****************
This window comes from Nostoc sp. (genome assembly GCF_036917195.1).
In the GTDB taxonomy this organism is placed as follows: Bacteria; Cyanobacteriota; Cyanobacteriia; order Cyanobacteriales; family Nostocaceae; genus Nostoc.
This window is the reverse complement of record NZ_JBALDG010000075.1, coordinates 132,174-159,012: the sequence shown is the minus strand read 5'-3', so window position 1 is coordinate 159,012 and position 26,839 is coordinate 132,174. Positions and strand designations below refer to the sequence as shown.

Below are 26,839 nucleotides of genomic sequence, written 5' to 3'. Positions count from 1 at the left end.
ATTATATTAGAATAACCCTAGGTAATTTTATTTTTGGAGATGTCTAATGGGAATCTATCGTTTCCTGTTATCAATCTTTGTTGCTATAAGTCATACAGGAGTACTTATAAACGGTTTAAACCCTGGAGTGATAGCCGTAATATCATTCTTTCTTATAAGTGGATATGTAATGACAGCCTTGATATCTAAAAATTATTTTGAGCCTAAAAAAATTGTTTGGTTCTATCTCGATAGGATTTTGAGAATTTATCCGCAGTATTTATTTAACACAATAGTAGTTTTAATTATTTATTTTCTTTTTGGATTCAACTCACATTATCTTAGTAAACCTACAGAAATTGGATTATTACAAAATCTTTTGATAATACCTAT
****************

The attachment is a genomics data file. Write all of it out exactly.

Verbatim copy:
This window comes from Nostoc sp. (genome assembly GCF_036917195.1).
In the GTDB taxonomy this organism is placed as follows: Bacteria; Cyanobacteriota; Cyanobacteriia; order Cyanobacteriales; family Nostocaceae; genus Nostoc.
This window is the reverse complement of record NZ_JBALDG010000075.1, coordinates 132,174-159,012: the sequence shown is the minus strand read 5'-3', so window position 1 is coordinate 159,012 and position 26,839 is coordinate 132,174. Positions and strand designations below refer to the sequence as shown.

Below are 26,839 nucleotides of genomic sequence, written 5' to 3'. Positions count from 1 at the left end.
ATTATATTAGAATAACCCTAGGTAATTTTATTTTTGGAGATGTCTAATGGGAATCTATCGTTTCCTGTTATCAATCTTTGTTGCTATAAGTCATACAGGAGTACTTATAAACGGTTTAAACCCTGGAGTGATAGCCGTAATATCATTCTTTCTTATAAGTGGATATGTAATGACAGCCTTGATATCTAAAAATTATTTTGAGCCTAAAAAAATTGTTTGGTTCTATCTCGATAGGATTTTGAGAATTTATCCGCAGTATTTATTTAACACAATAGTAGTTTTAATTATTTATTTTCTTTTTGGATTCAACTCACATTATCTTAGTAAACCTACAGAAATTGGATTATTACAAAATCTTTTGATAATACCTAT